We do not know whether helmets provide a net safety benefit. We do know that injuries have increased after a helmet law was imposed in Australia. The risk of death & serious injury increased by 50% for child cyclists. 

The UK’s National Children’s Bureau provided a detailed review of cycling and helmets in 2005:

“The conclusion from the arguments outlined above is that the case for cycle helmets is far from, sound. The strong claims of injury reduction made by helmet proponents have not been borne out for fatalities (which this paper argues is the most methodologically sound test of effectiveness) in real-life settings with large populations. …

the benefits of helmets need further investigation before even a policy supporting promotion can be unequivocally supported. ….

The cycle helmet debate shows the dramatic power of real life events in shaping our understanding of causality. Tragedies happen; child cyclists are killed or left disabled for life; and we cannot let go of the belief that something 
could and should have been done to stop that particular event from happening – especially when that something is so simple as wearing a helmet. We find it hard to accept that the helmet may have made no difference. We find it harder to accept that encouraging or forcing children to wear helmets might also encourage them to ride in a more dangerous way and paradoxically to increase the risk that they will suffer an accident. And we find it much harder to accept that compulsory helmet use might put children off cycling altogether, leaving them less physically active, and – many years later – more likely to die of heart disease.Think of all the uncertainty behind that line of argument, compared with the seeming rock-solid conviction that a helmet could have saved that particular child’s life, at that particular time. And of course the fact that we are talking about children, who have a claim on our protection and who are still getting to grips with the world, makes it so much more difficult to accept the limitations on our ability to prevent them coming to harm. We cannot ignore the human suffering, pain and loss that lie behind the research and statistics. But our response to it demands reflection and perspective as well as sympathy and conviction.

Is it worth to increase the risk of brain injury to mitigate minor skull injuries? An Australian cyclist challenged a helmet fine as helmets can increase brain injury. After reviewing evidence in a court of law, NSW District Court Judge Roy Ellis concluded:

“”Having read all the material, I think I would fall down on your side of the ledger …

I frankly don’t think there is anything advantageous and there may well be a disadvantage in situations to have a helmet  and it seems to me that it’s one of those areas where it ought to be a matter of choice.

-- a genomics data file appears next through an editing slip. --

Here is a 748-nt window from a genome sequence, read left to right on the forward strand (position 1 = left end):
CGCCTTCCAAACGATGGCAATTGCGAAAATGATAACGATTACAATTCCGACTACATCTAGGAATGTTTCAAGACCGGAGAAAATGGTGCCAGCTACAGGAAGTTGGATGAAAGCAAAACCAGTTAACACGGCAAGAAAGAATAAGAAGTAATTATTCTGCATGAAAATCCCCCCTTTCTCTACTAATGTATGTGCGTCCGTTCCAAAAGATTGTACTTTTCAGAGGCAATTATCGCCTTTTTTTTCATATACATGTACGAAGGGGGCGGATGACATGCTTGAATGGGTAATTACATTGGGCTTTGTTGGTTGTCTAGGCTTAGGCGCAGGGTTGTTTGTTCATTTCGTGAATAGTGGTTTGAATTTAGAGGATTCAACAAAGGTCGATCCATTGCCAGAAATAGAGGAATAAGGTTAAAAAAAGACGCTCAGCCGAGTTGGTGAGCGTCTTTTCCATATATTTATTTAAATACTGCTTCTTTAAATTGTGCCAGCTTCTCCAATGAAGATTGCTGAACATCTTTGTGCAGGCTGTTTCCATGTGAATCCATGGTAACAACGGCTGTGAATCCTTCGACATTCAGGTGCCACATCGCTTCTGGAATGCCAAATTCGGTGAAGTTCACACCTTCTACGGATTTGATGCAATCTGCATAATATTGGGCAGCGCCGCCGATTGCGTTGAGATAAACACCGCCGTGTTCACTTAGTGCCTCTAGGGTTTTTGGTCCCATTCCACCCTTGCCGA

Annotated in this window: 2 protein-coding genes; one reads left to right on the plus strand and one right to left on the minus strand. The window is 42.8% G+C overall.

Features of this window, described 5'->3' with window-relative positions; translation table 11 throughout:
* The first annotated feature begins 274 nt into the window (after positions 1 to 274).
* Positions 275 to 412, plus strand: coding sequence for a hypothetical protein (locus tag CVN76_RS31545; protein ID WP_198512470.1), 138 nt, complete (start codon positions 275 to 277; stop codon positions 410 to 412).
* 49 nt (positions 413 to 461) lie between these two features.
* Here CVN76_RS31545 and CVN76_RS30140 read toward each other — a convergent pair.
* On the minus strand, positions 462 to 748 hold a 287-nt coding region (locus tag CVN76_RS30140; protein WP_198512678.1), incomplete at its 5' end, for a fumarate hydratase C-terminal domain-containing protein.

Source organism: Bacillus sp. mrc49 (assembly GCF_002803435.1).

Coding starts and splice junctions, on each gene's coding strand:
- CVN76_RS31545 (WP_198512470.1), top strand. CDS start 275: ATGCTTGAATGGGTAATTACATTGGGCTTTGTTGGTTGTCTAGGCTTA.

What about the studies that claim that helmets protect against 80% of head injuries?

There have been many “studies” claiming that helmets protect against brain injuries. The most famous one was done by helmet lobbyists and funded by the helmet industry. This “study” had methodological errors. It was the basis for a US government claim that helmets reduce 85% of head injuries. The US government has since dropped this claim.

Many studies assume that helmets are effective and attempt to “prove” it. Such studies jump to a predetermined conclusion, with a disturbing lack of scientific discipline. Often the claims are contradicted by the study’s own data.

Governments who enacted helmet law have funded policy-driven studies defending their policy. Such “studies” use biased statistics, resulting in misleading claims. Bill Curnow, a scientist from the CSIRO, wrote as a conclusion of a scientific article:

“Compulsion to wear a bicycle helmet is detrimental to public health in Australia but, to maintain the status quo, authorities have obfuscated evidence that shows this.”

In 2000, a government agency published a meta-analysis, that claimed to provide

overwhelming evidence in support of helmets for preventing head injury and fatal injury“.

This study was re-assessed by an independent researcher who concluded:

This paper … was influenced by publication bias and time-trend bias that was not controlled for. As a result, the analysis reported inflated estimates of the effects of bicycle helmets …

According to the new studies, no overall effect of bicycle helmets could be found when injuries to head, face or neck are considered as a whole

After attempts to justify its policy through misleading “studies”, and following CRAG submission to the Prime Minister in 2009, the federal government abandoned its compulsory helmets policy.